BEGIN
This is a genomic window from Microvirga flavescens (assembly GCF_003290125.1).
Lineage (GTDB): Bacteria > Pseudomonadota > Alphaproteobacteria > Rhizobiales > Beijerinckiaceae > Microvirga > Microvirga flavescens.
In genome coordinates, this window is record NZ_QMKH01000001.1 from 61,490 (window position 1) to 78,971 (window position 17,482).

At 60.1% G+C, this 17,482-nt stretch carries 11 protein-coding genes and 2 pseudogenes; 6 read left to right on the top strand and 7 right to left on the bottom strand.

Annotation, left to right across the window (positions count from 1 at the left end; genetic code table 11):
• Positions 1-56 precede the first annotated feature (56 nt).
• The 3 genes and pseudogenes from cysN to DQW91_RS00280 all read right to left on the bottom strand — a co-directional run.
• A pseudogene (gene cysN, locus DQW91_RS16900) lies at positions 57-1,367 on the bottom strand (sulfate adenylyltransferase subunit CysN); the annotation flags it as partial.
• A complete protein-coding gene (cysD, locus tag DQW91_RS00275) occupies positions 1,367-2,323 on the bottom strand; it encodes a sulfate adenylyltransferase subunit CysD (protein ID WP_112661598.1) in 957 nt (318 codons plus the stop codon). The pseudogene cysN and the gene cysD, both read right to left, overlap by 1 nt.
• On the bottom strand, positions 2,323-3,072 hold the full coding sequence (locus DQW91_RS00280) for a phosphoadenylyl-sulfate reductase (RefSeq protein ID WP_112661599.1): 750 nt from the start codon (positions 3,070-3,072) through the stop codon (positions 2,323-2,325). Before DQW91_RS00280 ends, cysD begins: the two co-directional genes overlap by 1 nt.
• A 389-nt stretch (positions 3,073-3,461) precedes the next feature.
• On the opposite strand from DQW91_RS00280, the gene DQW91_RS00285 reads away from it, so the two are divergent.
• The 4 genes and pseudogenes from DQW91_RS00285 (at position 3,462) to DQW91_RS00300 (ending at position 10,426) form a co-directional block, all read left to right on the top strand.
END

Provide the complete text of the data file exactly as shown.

This is a genomic window from Microvirga flavescens (assembly GCF_003290125.1).
Lineage (GTDB): Bacteria > Pseudomonadota > Alphaproteobacteria > Rhizobiales > Beijerinckiaceae > Microvirga > Microvirga flavescens.
In genome coordinates, this window is record NZ_QMKH01000001.1 from 61,490 (window position 1) to 78,971 (window position 17,482).

At 60.1% G+C, this 17,482-nt stretch carries 11 protein-coding genes and 2 pseudogenes; 6 read left to right on the top strand and 7 right to left on the bottom strand.

Annotation, left to right across the window (positions count from 1 at the left end; genetic code table 11):
• Positions 1-56 precede the first annotated feature (56 nt).
• The 3 genes and pseudogenes from cysN to DQW91_RS00280 all read right to left on the bottom strand — a co-directional run.
• A pseudogene (gene cysN, locus DQW91_RS16900) lies at positions 57-1,367 on the bottom strand (sulfate adenylyltransferase subunit CysN); the annotation flags it as partial.
• A complete protein-coding gene (cysD, locus tag DQW91_RS00275) occupies positions 1,367-2,323 on the bottom strand; it encodes a sulfate adenylyltransferase subunit CysD (protein ID WP_112661598.1) in 957 nt (318 codons plus the stop codon). The pseudogene cysN and the gene cysD, both read right to left, overlap by 1 nt.
• On the bottom strand, positions 2,323-3,072 hold the full coding sequence (locus DQW91_RS00280) for a phosphoadenylyl-sulfate reductase (RefSeq protein ID WP_112661599.1): 750 nt from the start codon (positions 3,070-3,072) through the stop codon (positions 2,323-2,325). Before DQW91_RS00280 ends, cysD begins: the two co-directional genes overlap by 1 nt.
• A 389-nt stretch (positions 3,073-3,461) precedes the next feature.
• On the opposite strand from DQW91_RS00280, the gene DQW91_RS00285 reads away from it, so the two are divergent.
• The 4 genes and pseudogenes from DQW91_RS00285 (at position 3,462) to DQW91_RS00300 (ending at position 10,426) form a co-directional block, all read left to right on the top strand.